With more and more understaffed teams, chances are you’ve been asked to take on more work. Top performers are a prime target for additional requests. But you have to be careful what you agree to take on. In this article, the author explains when it’s best to say no to more work: 1) Whenour main professional responsibilities will suffer. 2) When it’s someone else’s job. 3) When there is no clear exit strategy. 4) When the request is unreasonable.
Consider your average work week. What percentage of your daily tasks matches your job description? If you’re like most high achievers, chances are that over time you’ve taken on many responsibilities outside of your primary line of work. But to what extent do these new obligations contribute to your professional advancement compared to a management in tatters?
In the wake of the Big Resignation, Silent Resignations and Significant Layoffs, many professionals are being asked to do more with less. When organizations are understaffed, the workload is usually redistributed to the remaining team members. Although an increase in range may increase temporarily individual commitment and performance, in the long term, this can lead to burnout and negatively affect the results of the organization as a whole.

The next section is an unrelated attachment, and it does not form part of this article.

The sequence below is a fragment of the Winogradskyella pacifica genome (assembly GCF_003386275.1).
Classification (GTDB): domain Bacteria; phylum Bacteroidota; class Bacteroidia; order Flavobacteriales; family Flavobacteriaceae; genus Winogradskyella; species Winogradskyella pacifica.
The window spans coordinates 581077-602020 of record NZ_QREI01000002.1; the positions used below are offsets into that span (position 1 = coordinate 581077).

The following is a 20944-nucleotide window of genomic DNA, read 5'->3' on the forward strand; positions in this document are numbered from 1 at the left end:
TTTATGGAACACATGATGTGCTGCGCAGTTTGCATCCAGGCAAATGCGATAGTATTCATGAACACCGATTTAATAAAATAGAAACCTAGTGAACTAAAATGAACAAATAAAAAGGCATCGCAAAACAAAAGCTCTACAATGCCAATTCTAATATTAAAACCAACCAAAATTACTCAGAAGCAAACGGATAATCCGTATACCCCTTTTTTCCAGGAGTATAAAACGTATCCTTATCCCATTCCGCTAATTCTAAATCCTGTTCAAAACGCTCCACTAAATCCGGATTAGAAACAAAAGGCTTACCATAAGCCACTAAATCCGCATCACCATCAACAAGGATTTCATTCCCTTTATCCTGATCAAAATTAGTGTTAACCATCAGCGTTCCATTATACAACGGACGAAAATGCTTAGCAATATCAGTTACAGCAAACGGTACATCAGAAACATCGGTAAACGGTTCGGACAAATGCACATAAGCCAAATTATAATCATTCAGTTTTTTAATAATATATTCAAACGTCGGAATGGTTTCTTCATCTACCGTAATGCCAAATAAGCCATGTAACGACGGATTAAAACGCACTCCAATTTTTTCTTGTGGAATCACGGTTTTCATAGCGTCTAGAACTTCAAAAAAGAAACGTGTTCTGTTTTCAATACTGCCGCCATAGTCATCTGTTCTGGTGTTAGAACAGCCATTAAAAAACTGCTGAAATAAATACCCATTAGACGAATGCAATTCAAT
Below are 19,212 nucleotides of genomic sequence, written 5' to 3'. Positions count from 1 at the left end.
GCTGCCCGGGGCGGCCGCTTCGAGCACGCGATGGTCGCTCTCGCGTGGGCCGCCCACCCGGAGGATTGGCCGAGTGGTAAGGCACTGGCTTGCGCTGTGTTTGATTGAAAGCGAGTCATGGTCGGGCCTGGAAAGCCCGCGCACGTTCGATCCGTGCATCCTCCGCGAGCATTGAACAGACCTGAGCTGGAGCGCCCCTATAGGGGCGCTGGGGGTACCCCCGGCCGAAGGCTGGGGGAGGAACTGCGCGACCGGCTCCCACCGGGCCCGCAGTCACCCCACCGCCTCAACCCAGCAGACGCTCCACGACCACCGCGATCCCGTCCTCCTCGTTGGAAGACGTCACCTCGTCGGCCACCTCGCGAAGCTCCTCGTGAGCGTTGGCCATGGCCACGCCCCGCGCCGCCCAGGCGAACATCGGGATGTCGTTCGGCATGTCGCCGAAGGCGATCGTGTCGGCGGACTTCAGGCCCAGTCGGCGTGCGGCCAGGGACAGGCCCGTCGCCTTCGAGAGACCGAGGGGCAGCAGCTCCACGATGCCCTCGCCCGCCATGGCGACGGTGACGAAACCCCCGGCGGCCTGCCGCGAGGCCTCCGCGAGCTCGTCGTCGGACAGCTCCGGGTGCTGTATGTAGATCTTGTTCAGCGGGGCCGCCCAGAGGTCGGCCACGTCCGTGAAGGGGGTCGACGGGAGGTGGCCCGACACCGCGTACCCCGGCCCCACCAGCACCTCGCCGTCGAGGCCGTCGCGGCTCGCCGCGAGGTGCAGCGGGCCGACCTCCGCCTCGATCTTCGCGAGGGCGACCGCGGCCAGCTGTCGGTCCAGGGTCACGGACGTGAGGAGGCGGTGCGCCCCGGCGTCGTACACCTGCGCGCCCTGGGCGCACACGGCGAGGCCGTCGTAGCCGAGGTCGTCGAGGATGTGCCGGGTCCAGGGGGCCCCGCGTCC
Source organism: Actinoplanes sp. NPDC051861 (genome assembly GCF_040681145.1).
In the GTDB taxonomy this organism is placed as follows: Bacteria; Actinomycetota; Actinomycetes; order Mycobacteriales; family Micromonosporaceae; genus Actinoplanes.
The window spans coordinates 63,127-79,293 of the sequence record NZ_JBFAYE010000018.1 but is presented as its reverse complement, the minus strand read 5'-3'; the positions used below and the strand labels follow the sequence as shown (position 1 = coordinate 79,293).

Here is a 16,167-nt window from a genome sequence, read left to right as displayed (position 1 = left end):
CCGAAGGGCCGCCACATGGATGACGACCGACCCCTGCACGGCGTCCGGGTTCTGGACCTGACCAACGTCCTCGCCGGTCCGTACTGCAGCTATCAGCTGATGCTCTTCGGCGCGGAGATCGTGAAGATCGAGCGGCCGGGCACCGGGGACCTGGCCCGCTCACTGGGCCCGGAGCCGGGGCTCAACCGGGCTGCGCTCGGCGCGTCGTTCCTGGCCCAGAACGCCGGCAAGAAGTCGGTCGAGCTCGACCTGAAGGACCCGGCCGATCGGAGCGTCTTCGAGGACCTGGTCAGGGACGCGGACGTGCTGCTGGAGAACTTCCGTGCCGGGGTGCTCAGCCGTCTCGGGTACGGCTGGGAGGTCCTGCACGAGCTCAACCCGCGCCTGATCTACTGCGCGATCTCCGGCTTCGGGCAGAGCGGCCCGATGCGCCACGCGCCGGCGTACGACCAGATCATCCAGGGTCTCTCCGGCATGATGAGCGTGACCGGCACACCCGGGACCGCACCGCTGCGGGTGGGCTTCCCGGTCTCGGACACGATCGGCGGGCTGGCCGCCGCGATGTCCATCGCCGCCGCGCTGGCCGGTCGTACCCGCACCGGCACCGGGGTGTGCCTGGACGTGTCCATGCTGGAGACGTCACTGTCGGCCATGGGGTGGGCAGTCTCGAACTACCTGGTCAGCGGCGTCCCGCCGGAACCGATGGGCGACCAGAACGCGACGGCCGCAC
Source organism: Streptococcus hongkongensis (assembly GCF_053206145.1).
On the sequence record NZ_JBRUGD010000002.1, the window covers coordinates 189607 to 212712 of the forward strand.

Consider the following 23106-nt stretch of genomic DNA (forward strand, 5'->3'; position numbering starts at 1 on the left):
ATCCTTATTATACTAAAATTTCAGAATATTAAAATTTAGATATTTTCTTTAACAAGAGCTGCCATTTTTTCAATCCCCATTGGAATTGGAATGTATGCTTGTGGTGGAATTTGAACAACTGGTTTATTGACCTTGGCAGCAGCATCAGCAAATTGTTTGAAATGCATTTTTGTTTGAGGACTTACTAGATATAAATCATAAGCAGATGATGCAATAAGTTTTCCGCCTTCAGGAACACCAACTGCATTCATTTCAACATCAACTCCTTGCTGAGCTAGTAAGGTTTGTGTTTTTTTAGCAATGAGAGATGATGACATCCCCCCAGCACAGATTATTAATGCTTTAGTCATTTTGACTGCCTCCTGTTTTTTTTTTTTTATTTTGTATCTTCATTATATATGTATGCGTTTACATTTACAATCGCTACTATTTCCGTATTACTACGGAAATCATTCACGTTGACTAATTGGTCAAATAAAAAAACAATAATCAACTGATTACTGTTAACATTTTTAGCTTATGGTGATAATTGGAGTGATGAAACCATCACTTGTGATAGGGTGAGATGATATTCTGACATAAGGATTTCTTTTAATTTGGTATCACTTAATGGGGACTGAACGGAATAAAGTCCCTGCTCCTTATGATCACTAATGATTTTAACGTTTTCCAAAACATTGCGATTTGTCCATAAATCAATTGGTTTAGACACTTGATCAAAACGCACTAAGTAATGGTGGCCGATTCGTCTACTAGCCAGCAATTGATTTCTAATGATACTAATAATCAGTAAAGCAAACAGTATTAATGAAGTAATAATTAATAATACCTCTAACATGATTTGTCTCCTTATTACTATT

Top performers are a prime target for additional requests. Not only do they relish challenges and opportunities for growth, but in my experience as an executive coach, I’ve found that many high performers are driven by the need to please and earn the proverbial gold star. to go beyond. .